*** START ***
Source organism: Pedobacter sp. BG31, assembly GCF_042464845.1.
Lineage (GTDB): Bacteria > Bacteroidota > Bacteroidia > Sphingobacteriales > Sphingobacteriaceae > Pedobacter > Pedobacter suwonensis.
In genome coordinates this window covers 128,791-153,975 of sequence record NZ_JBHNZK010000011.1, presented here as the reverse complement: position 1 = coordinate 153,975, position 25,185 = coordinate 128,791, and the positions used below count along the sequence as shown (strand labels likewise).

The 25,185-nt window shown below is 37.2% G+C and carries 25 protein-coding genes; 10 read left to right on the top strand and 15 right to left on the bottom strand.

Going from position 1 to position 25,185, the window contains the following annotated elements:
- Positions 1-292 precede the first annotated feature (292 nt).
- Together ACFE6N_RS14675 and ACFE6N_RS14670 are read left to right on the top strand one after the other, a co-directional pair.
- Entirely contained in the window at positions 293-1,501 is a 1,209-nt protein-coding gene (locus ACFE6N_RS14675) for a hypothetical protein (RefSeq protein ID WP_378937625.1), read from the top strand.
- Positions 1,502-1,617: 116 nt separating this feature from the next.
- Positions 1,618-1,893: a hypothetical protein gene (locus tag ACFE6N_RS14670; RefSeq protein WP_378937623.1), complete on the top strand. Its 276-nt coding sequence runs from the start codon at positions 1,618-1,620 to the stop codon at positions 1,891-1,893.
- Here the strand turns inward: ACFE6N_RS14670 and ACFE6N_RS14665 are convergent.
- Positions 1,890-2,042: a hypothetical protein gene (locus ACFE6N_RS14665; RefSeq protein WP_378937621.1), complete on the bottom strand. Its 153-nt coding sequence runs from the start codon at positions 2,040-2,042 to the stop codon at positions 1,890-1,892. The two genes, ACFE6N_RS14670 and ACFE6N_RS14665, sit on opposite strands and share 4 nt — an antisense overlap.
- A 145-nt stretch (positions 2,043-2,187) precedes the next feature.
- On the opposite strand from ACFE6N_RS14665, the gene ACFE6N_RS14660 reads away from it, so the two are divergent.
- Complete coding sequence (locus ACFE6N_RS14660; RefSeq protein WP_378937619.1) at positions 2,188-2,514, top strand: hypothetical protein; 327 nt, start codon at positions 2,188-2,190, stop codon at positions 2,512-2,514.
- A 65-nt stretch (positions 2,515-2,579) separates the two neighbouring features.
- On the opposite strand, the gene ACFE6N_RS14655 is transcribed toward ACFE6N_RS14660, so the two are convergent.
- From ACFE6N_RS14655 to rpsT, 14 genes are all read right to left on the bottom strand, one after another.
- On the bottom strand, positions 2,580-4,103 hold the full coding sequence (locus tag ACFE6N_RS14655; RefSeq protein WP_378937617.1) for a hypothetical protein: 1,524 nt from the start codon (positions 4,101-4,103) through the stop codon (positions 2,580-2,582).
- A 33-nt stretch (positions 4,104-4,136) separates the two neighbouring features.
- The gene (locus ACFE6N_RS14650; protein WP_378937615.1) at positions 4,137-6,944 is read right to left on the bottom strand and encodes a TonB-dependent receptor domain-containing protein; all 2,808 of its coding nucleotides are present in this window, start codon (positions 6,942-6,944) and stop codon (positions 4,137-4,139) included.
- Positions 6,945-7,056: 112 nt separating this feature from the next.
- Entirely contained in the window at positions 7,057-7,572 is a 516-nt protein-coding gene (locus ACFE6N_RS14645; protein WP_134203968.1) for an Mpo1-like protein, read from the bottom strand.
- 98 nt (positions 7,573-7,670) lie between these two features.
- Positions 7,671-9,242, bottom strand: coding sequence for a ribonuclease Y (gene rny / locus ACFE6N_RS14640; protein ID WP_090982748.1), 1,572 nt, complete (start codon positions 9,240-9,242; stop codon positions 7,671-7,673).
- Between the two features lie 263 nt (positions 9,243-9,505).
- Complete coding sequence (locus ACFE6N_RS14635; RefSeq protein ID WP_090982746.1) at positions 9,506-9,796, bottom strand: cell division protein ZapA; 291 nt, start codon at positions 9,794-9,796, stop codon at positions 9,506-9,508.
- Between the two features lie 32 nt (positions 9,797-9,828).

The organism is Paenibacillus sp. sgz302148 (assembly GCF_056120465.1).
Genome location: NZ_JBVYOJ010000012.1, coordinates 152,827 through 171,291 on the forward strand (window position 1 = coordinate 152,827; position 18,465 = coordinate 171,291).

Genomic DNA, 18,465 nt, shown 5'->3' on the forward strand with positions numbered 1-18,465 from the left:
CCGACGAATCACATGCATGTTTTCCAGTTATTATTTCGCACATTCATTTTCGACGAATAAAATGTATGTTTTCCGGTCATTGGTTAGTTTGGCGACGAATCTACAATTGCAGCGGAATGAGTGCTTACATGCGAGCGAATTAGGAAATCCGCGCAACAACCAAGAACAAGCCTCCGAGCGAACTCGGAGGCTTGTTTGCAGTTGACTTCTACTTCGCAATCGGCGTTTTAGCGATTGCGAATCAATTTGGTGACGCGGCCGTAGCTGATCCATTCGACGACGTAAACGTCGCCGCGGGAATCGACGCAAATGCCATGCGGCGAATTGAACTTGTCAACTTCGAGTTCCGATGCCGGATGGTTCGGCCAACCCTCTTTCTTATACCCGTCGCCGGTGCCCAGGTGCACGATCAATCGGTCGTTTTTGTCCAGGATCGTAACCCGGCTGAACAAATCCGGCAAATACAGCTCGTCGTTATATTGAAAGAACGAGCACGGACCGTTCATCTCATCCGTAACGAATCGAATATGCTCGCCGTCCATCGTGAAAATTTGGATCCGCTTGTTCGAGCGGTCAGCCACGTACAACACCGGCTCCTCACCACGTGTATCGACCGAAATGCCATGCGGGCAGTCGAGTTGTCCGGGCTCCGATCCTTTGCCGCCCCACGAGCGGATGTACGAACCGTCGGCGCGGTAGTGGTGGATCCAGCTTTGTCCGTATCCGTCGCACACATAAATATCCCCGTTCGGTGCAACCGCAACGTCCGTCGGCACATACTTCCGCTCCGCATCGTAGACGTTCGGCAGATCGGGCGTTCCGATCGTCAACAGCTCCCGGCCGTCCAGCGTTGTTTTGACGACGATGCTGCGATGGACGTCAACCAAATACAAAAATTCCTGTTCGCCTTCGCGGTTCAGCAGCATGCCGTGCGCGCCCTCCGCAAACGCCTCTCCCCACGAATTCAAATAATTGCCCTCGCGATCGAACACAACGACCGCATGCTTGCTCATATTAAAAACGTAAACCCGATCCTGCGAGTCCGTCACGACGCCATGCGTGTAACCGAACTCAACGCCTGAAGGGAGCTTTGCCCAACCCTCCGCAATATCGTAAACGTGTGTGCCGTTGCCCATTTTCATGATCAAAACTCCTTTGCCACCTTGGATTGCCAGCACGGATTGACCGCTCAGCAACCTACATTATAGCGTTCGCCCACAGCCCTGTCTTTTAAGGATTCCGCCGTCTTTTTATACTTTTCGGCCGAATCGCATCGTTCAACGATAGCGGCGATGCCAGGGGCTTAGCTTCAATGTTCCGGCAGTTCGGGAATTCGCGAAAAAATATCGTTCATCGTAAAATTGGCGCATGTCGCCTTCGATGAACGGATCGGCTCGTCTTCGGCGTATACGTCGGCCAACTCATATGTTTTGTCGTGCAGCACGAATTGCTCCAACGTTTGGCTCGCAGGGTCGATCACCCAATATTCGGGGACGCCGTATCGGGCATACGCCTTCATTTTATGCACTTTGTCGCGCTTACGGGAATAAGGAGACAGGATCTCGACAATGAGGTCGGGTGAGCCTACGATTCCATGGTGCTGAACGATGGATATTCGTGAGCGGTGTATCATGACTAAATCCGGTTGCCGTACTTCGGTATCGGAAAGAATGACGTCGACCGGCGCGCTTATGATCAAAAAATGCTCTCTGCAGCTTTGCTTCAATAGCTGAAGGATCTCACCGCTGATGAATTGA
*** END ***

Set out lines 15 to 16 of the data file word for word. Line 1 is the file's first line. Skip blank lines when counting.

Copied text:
- Complete coding sequence (locus ACFE6N_RS14660; RefSeq protein WP_378937619.1) at positions 2,188-2,514, top strand: hypothetical protein; 327 nt, start codon at positions 2,188-2,190, stop codon at positions 2,512-2,514.
- A 65-nt stretch (positions 2,515-2,579) separates the two neighbouring features.